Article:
The Istanbul Modern blazed a trail; others followed. Next door is Antrepo 3, a vast former warehouse that’s home to the Istanbul Biennial and Istanbul Fashion Week. Just up the street is the Tophane-i-Amire Culture and Arts Center, a refashioned, 15th-century Ottoman foundry that recently hosted a Joan Miró retrospective.
It’s also where, in April 2009, Barack Obama made one of his first speeches outside the United States as president. He spoke, as so many foreigners do, of the divide between East and West; Christianity and Islam. “We can’t afford to talk past one another and focus only on our differences,” Obama told students from Mimar Sinan University, which manages the building.
There is also Salt Galata (www.saltonline.org/en/42/salt-galata), in the massive former headquarters of the Ottoman Bank, plus Ellipsis, Egeran Galeri, Mixer, the multipurpose Sumahan complex and a handful of others. All those gallery goers need a place to eat – and, living in the neighbourhood, I seem to stumble upon a new hot spot every week.
The latest is Colonie, a sleek, Meatpacking District-like bistro. Well-groomed, middle-aged men in dark blazers and open-collared shirts light cigars across from almond-eyed twentysomethings nibbling on burrata and smoked salmon. Later, servers clear away tables and a DJ entices diners to the dance floor with Macklemore and Michael Jackson.
Karaköy has emerged as an edgier nightlife alternative to the chic clubs of Ortaköy, where stilettos, miniskirts and cascading curls dominate, a few miles up the Bosporus.
Fosil complements great views with a crowded dance floor bouncing to rock and funk. Gaspar and Bej are for a slightly older crowd that still likes to cut loose.
Before Colonie, the hot spot was Naif, or Nar, or maybe it was Baltazar (www.baltazarkarakoy.com), where grass-fed beef sourced from a Thracian farm is aged four weeks and cooked on a charcoal grill. The result is burger bliss. Just across the alley is Muhit. Shaded by sprawling grapevines, its patio is one of the city’s more relaxing outdoor spaces.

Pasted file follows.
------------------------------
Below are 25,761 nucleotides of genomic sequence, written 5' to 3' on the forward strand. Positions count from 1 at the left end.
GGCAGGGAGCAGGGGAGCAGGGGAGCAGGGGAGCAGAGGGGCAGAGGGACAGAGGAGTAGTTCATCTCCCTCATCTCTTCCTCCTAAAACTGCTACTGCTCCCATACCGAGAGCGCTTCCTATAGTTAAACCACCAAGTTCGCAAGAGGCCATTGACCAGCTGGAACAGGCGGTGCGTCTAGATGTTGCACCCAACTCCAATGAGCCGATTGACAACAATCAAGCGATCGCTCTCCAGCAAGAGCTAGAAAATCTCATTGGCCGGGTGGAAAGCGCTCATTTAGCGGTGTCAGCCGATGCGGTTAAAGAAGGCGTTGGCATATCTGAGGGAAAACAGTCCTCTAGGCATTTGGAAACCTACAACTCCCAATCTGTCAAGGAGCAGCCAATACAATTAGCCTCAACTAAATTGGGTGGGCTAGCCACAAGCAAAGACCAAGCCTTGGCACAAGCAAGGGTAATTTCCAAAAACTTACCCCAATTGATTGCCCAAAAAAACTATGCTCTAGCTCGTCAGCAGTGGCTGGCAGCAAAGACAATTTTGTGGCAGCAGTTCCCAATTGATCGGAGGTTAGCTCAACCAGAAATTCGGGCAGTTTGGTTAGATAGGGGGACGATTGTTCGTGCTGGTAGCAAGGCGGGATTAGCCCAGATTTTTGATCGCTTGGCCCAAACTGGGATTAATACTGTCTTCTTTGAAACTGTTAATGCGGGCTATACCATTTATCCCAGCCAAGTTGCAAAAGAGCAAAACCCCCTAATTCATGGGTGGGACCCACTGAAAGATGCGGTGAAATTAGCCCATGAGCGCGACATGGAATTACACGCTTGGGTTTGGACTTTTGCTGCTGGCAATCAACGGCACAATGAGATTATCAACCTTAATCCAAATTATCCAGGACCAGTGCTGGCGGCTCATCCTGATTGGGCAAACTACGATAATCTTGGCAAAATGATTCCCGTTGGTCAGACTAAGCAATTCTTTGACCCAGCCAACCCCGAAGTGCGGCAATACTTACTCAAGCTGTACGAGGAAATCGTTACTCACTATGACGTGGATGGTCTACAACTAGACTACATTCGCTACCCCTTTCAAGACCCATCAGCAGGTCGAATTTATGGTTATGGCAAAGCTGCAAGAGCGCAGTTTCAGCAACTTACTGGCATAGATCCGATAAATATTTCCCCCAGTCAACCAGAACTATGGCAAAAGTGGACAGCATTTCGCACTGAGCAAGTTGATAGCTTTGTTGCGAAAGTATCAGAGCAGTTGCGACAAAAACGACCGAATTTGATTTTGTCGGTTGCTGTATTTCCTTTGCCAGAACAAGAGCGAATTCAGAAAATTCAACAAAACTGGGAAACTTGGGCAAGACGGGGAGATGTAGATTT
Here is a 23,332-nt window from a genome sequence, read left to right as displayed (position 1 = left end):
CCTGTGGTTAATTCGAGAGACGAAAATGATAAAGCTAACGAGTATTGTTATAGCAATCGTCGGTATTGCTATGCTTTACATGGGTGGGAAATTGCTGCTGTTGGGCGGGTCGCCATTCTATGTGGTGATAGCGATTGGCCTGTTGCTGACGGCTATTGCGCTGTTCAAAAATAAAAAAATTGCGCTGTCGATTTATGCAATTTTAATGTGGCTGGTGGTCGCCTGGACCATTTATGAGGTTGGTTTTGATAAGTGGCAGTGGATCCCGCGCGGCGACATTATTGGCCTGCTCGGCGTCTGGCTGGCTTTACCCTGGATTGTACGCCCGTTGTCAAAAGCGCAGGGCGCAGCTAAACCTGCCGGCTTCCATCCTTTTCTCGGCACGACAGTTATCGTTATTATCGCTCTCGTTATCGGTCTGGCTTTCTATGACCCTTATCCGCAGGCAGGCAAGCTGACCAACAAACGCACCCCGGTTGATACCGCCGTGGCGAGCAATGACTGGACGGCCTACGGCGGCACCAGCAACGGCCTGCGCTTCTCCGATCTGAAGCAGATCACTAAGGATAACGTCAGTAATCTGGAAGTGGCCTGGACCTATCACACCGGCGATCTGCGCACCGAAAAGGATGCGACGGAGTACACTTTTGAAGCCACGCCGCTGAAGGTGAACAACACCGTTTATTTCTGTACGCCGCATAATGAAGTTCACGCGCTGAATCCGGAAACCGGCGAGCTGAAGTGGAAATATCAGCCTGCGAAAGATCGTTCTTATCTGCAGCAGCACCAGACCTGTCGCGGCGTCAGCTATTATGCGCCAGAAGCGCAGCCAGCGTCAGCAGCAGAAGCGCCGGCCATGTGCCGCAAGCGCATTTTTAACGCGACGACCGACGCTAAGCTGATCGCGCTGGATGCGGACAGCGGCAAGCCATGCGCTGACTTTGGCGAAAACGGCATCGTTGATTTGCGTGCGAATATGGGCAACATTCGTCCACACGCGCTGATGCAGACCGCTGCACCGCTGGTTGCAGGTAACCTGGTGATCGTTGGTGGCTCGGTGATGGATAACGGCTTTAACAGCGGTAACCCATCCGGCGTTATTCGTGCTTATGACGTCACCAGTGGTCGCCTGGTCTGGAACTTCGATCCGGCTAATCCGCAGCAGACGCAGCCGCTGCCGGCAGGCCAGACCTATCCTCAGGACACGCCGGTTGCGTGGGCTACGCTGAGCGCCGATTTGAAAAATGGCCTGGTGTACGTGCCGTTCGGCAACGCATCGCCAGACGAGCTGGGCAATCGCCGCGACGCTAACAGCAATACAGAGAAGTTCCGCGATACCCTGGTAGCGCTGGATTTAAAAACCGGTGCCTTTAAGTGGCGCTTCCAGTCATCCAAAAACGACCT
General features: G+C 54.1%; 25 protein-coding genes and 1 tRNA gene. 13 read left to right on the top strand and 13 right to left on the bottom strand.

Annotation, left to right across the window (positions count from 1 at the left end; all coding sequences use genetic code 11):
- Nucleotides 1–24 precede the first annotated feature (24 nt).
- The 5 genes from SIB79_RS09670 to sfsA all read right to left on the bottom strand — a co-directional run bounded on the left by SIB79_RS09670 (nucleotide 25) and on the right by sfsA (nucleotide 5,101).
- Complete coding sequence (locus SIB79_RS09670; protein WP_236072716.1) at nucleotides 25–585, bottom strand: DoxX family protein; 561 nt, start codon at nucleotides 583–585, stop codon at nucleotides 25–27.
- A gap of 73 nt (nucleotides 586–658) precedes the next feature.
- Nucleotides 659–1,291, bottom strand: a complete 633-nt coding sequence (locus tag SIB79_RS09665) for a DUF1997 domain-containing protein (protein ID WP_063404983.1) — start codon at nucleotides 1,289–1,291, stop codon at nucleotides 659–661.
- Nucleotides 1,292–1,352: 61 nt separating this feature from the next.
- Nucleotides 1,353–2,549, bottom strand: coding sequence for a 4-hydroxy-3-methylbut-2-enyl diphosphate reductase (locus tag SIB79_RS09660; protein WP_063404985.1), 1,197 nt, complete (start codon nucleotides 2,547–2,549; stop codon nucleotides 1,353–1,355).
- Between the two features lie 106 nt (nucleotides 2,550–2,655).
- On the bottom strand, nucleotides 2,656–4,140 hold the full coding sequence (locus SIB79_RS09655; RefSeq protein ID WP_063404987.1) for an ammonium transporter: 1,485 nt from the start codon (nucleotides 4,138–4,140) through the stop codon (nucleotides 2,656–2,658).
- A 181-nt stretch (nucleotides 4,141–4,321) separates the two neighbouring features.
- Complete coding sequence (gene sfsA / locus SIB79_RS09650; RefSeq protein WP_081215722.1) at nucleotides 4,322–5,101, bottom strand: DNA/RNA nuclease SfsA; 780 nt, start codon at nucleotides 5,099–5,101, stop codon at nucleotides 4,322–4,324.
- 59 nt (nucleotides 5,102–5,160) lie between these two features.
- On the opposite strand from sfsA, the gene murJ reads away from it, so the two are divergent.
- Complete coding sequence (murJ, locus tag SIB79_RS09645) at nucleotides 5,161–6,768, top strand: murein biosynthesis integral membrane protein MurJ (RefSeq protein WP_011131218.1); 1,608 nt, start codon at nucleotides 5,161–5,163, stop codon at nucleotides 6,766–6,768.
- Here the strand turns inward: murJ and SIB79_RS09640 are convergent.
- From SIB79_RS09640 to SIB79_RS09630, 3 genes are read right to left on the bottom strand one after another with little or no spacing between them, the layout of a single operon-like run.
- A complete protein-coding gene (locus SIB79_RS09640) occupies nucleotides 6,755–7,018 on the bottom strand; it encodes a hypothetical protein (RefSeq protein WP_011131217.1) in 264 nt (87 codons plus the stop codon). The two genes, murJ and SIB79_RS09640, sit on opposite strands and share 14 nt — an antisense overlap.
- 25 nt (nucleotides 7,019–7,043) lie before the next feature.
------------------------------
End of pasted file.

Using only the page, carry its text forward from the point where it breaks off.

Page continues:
Despite its emergence, Karaköy remains something of a throwback and a little rough around the edges. During a late, alfresco dinner at Unter (www.unter.com.tr), a chic neighbourhood favourite, a slim man with a wooden cart trudges past hawking melons, a few sliced open to reveal enticing green flesh. Minutes later, another man walks past carrying a tray of almonds, shelled and ice-chilled.
Pedestrians rarely need to dodge cars or flocks of tourists as they often must on the narrow, crowded streets of Istiklal, Galata and Cihangir. Yet graffiti abounds, the grating sounds of industry are rarely far away and many alleys are strewn with bits of trash.
But the days of hip, scruffy Karaköy may be numbered. The area surrounding the Istanbul Modern will soon be remade into a $700 million (Dh2.57 billion) cruise-ship terminal called Galataport, complete with hotels, shopping and a 2,500-seat concert hall. Many Istanbulites lament such projects, pointing to the proliferation of malls and skyscrapers, higher rents, greater congestion and lost heritage. In millennia-old Istanbul, balancing preservation and gentrification can be particularly difficult.
Plans for a makeover of the city’s central square, Taksim, sparked the Gezi Park protests that spread like wildfire in 2013.
Gregers Tang Thomsen, the Danish half of the Danish-Turkish husband-and-wife architecture firm Superpool, says that Karaköy hasn’t changed all that much since his firm moved here in 2006. “There are still a bunch of older guys sitting around drinking tea, and still a lot of small shops doing manufacturing,” he says. “But because of the different projects coming up, like the Galataport, three years from now all of the locals and hipsters will be gone and it will be all cruise tourists.”
At least for now, Karaköy can be as modern as London or New York, yet a visitor can still appreciate why Giovanni Galeni, a 16th-century sailor from Italy’s Adriatic coast who converted to Islam and became the Ottoman naval commander Kılıç Ali Pasa, chose to build his mosque and hammam here – and be thankful that he did.
Every Saturday afternoon, Art Walk Istanbul (www.artwalkistanbul.com) leads guests on one of four different strolls, including one that stops at 10 galleries in Tophane and Karaköy. The walks cost 75 Turkish lira (Dh128) per person, in Turkish and English.
Follow us @TravelNational
Follow us on Facebook for discussions, entertainment, reviews, wellness and news.
Updated: August 14, 2014 04:00 AM